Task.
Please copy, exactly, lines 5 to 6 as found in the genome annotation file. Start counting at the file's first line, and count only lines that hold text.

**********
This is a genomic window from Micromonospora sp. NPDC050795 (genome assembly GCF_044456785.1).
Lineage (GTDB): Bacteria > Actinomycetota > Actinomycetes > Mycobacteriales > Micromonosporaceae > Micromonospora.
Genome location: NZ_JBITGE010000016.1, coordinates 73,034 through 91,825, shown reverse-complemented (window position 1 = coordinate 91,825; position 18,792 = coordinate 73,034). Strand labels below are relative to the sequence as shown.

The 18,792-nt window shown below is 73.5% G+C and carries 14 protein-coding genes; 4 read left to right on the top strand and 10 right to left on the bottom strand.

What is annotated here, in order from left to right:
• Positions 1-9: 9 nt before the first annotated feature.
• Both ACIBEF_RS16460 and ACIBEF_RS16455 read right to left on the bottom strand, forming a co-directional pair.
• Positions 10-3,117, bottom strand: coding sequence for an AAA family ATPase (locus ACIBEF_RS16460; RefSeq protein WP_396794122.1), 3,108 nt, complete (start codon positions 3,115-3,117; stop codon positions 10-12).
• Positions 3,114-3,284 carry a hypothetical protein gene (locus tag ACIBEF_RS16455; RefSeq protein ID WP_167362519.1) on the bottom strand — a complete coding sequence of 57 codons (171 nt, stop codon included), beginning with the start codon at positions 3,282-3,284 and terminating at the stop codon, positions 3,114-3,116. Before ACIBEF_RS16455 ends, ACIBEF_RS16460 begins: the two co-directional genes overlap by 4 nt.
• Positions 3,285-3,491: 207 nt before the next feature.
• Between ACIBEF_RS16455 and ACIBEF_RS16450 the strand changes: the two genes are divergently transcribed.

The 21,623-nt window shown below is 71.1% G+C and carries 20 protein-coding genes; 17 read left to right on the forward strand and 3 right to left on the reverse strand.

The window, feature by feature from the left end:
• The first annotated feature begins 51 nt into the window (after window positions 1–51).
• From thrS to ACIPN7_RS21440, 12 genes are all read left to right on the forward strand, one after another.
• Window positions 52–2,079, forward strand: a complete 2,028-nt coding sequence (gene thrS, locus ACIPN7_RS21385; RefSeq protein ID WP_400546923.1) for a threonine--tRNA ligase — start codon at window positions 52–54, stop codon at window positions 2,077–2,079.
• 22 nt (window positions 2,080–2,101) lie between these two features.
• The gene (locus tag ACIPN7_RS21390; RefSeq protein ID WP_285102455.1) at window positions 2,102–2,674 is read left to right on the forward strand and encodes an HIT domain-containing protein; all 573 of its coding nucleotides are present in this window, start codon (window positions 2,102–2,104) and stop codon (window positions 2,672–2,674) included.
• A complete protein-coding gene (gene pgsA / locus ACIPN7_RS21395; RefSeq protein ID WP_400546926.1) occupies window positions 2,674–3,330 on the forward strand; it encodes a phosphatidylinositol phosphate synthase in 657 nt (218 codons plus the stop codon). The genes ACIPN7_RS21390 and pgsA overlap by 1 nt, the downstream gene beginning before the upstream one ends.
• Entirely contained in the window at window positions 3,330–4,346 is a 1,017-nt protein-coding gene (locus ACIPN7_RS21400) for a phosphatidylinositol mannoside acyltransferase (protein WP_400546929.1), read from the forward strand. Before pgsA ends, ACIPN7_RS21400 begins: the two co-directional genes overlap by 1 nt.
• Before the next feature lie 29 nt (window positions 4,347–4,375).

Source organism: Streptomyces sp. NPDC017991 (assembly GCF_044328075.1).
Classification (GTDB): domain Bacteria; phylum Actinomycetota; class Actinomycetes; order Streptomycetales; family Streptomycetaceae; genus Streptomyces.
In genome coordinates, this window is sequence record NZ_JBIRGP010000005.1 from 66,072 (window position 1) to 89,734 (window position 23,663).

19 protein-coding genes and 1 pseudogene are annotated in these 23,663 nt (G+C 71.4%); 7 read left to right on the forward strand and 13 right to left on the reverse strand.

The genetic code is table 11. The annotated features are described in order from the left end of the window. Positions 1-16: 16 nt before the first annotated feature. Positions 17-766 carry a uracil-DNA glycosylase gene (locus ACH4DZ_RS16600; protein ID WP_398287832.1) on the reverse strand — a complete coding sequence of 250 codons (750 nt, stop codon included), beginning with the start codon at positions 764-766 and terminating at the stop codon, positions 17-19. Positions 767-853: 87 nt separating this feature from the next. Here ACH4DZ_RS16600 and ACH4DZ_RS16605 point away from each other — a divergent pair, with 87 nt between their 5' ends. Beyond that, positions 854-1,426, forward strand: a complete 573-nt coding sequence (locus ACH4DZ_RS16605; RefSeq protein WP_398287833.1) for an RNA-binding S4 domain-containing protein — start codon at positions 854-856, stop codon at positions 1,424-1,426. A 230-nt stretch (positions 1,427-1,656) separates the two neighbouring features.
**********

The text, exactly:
What is annotated here, in order from left to right:
• Positions 1-9: 9 nt before the first annotated feature.